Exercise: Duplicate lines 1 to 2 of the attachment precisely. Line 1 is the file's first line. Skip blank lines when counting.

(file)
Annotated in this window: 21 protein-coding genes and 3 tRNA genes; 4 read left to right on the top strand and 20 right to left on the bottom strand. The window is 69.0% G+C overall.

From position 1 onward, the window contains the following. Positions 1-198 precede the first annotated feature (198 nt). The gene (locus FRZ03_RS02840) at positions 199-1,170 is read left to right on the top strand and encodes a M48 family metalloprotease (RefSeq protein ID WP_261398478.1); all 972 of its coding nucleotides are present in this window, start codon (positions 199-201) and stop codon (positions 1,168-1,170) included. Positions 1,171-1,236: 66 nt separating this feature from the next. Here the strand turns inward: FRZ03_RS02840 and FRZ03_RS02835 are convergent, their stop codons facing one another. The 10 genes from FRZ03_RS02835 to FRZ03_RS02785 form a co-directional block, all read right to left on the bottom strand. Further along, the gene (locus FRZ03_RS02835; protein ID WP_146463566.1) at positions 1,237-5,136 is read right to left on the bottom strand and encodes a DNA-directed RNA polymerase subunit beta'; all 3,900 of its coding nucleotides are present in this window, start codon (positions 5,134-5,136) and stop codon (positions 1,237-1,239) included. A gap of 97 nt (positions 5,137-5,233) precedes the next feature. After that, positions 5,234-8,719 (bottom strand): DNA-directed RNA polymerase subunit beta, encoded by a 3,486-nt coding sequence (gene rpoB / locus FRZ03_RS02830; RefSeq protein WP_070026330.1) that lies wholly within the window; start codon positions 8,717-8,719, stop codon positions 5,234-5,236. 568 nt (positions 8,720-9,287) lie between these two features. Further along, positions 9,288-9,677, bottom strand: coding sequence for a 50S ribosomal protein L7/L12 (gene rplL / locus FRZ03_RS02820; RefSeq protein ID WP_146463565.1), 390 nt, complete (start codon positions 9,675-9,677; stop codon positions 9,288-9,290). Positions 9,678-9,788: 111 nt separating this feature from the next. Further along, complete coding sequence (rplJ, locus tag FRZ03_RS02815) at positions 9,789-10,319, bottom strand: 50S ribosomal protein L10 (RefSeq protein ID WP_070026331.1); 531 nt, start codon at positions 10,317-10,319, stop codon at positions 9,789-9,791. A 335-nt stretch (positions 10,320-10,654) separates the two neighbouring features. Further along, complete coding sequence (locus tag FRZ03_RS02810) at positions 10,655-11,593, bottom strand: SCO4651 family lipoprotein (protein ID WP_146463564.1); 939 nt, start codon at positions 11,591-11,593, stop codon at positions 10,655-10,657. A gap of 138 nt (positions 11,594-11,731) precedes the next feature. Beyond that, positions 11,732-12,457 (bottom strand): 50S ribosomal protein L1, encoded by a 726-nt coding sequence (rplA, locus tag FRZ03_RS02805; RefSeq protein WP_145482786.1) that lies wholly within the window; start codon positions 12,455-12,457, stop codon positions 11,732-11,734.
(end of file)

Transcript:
Annotated in this window: 21 protein-coding genes and 3 tRNA genes; 4 read left to right on the top strand and 20 right to left on the bottom strand. The window is 69.0% G+C overall.

From position 1 onward, the window contains the following. Positions 1-198 precede the first annotated feature (198 nt). The gene (locus FRZ03_RS02840) at positions 199-1,170 is read left to right on the top strand and encodes a M48 family metalloprotease (RefSeq protein ID WP_261398478.1); all 972 of its coding nucleotides are present in this window, start codon (positions 199-201) and stop codon (positions 1,168-1,170) included. Positions 1,171-1,236: 66 nt separating this feature from the next. Here the strand turns inward: FRZ03_RS02840 and FRZ03_RS02835 are convergent, their stop codons facing one another. The 10 genes from FRZ03_RS02835 to FRZ03_RS02785 form a co-directional block, all read right to left on the bottom strand. Further along, the gene (locus FRZ03_RS02835; protein ID WP_146463566.1) at positions 1,237-5,136 is read right to left on the bottom strand and encodes a DNA-directed RNA polymerase subunit beta'; all 3,900 of its coding nucleotides are present in this window, start codon (positions 5,134-5,136) and stop codon (positions 1,237-1,239) included. A gap of 97 nt (positions 5,137-5,233) precedes the next feature. After that, positions 5,234-8,719 (bottom strand): DNA-directed RNA polymerase subunit beta, encoded by a 3,486-nt coding sequence (gene rpoB / locus FRZ03_RS02830; RefSeq protein WP_070026330.1) that lies wholly within the window; start codon positions 8,717-8,719, stop codon positions 5,234-5,236. 568 nt (positions 8,720-9,287) lie between these two features. Further along, positions 9,288-9,677, bottom strand: coding sequence for a 50S ribosomal protein L7/L12 (gene rplL / locus FRZ03_RS02820; RefSeq protein ID WP_146463565.1), 390 nt, complete (start codon positions 9,675-9,677; stop codon positions 9,288-9,290). Positions 9,678-9,788: 111 nt separating this feature from the next. Further along, complete coding sequence (rplJ, locus tag FRZ03_RS02815) at positions 9,789-10,319, bottom strand: 50S ribosomal protein L10 (RefSeq protein ID WP_070026331.1); 531 nt, start codon at positions 10,317-10,319, stop codon at positions 9,789-9,791. A 335-nt stretch (positions 10,320-10,654) separates the two neighbouring features. Further along, complete coding sequence (locus tag FRZ03_RS02810) at positions 10,655-11,593, bottom strand: SCO4651 family lipoprotein (protein ID WP_146463564.1); 939 nt, start codon at positions 11,591-11,593, stop codon at positions 10,655-10,657. A gap of 138 nt (positions 11,594-11,731) precedes the next feature. Beyond that, positions 11,732-12,457 (bottom strand): 50S ribosomal protein L1, encoded by a 726-nt coding sequence (rplA, locus tag FRZ03_RS02805; RefSeq protein WP_145482786.1) that lies wholly within the window; start codon positions 12,455-12,457, stop codon positions 11,732-11,734.